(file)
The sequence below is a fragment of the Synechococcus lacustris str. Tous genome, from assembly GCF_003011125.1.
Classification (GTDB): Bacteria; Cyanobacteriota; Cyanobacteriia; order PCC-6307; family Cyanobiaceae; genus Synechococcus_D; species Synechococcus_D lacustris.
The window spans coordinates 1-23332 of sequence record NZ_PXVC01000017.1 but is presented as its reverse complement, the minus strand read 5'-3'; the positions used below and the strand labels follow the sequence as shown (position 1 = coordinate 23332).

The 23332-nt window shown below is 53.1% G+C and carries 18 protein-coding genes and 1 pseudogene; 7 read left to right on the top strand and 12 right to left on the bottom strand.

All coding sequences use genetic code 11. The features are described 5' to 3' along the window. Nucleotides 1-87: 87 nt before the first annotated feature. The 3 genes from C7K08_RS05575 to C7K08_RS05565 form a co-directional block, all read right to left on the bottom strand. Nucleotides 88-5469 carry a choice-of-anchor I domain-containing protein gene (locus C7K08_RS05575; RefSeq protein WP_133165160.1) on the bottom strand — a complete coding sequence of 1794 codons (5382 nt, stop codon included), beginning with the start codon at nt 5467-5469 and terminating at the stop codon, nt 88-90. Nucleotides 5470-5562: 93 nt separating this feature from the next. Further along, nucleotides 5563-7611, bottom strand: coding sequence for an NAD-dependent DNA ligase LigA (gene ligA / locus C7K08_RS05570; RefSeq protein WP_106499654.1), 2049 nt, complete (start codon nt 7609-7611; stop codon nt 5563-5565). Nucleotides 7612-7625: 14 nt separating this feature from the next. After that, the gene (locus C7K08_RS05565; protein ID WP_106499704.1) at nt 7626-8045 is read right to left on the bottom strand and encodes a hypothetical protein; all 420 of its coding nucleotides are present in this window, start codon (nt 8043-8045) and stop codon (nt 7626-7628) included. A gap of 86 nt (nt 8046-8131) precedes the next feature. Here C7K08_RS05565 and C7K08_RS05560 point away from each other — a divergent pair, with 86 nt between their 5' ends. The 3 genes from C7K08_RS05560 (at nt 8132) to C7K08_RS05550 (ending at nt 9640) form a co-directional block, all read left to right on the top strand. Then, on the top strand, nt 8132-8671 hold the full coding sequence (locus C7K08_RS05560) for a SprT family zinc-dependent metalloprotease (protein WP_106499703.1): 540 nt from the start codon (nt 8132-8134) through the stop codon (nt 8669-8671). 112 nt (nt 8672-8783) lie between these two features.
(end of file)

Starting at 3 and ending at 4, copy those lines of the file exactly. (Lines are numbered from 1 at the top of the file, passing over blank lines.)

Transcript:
The window spans coordinates 1-23332 of sequence record NZ_PXVC01000017.1 but is presented as its reverse complement, the minus strand read 5'-3'; the positions used below and the strand labels follow the sequence as shown (position 1 = coordinate 23332).

The 23332-nt window shown below is 53.1% G+C and carries 18 protein-coding genes and 1 pseudogene; 7 read left to right on the top strand and 12 right to left on the bottom strand.